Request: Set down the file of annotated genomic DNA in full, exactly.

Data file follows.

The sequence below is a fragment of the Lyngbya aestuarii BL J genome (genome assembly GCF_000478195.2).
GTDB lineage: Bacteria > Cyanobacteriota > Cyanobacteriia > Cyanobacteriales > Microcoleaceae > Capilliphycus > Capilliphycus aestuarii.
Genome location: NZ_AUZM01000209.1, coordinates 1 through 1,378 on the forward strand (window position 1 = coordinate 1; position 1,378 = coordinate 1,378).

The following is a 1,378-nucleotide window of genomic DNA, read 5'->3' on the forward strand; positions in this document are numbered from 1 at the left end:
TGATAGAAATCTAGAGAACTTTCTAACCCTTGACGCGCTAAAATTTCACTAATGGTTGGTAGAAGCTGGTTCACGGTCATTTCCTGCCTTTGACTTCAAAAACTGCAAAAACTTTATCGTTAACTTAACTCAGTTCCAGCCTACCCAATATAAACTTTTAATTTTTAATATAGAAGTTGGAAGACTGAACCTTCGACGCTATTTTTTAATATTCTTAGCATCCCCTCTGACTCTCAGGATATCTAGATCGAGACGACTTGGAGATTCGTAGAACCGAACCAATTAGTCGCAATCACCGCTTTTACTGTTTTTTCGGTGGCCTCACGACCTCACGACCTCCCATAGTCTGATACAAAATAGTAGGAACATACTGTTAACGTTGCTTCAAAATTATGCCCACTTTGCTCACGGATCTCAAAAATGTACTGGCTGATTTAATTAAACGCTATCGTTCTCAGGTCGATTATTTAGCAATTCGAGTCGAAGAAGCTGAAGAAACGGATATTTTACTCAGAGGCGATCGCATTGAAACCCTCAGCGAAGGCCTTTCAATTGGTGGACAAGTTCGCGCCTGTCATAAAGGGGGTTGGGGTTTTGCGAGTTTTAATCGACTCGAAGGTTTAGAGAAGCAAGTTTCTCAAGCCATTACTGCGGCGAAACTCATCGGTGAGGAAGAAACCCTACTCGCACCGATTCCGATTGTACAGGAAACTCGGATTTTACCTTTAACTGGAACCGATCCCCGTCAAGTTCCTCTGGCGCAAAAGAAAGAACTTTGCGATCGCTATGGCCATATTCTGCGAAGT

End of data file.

The sequence below is a fragment of the Lyngbya aestuarii BL J genome (genome assembly GCF_000478195.2).
GTDB lineage: Bacteria > Cyanobacteriota > Cyanobacteriia > Cyanobacteriales > Microcoleaceae > Capilliphycus > Capilliphycus aestuarii.
Genome location: NZ_AUZM01000209.1, coordinates 1 through 1,378 on the forward strand (window position 1 = coordinate 1; position 1,378 = coordinate 1,378).

The following is a 1,378-nucleotide window of genomic DNA, read 5'->3' on the forward strand; positions in this document are numbered from 1 at the left end:
TGATAGAAATCTAGAGAACTTTCTAACCCTTGACGCGCTAAAATTTCACTAATGGTTGGTAGAAGCTGGTTCACGGTCATTTCCTGCCTTTGACTTCAAAAACTGCAAAAACTTTATCGTTAACTTAACTCAGTTCCAGCCTACCCAATATAAACTTTTAATTTTTAATATAGAAGTTGGAAGACTGAACCTTCGACGCTATTTTTTAATATTCTTAGCATCCCCTCTGACTCTCAGGATATCTAGATCGAGACGACTTGGAGATTCGTAGAACCGAACCAATTAGTCGCAATCACCGCTTTTACTGTTTTTTCGGTGGCCTCACGACCTCACGACCTCCCATAGTCTGATACAAAATAGTAGGAACATACTGTTAACGTTGCTTCAAAATTATGCCCACTTTGCTCACGGATCTCAAAAATGTACTGGCTGATTTAATTAAACGCTATCGTTCTCAGGTCGATTATTTAGCAATTCGAGTCGAAGAAGCTGAAGAAACGGATATTTTACTCAGAGGCGATCGCATTGAAACCCTCAGCGAAGGCCTTTCAATTGGTGGACAAGTTCGCGCCTGTCATAAAGGGGGTTGGGGTTTTGCGAGTTTTAATCGACTCGAAGGTTTAGAGAAGCAAGTTTCTCAAGCCATTACTGCGGCGAAACTCATCGGTGAGGAAGAAACCCTACTCGCACCGATTCCGATTGTACAGGAAACTCGGATTTTACCTTTAACTGGAACCGATCCCCGTCAAGTTCCTCTGGCGCAAAAGAAAGAACTTTGCGATCGCTATGGCCATATTCTGCGAAGT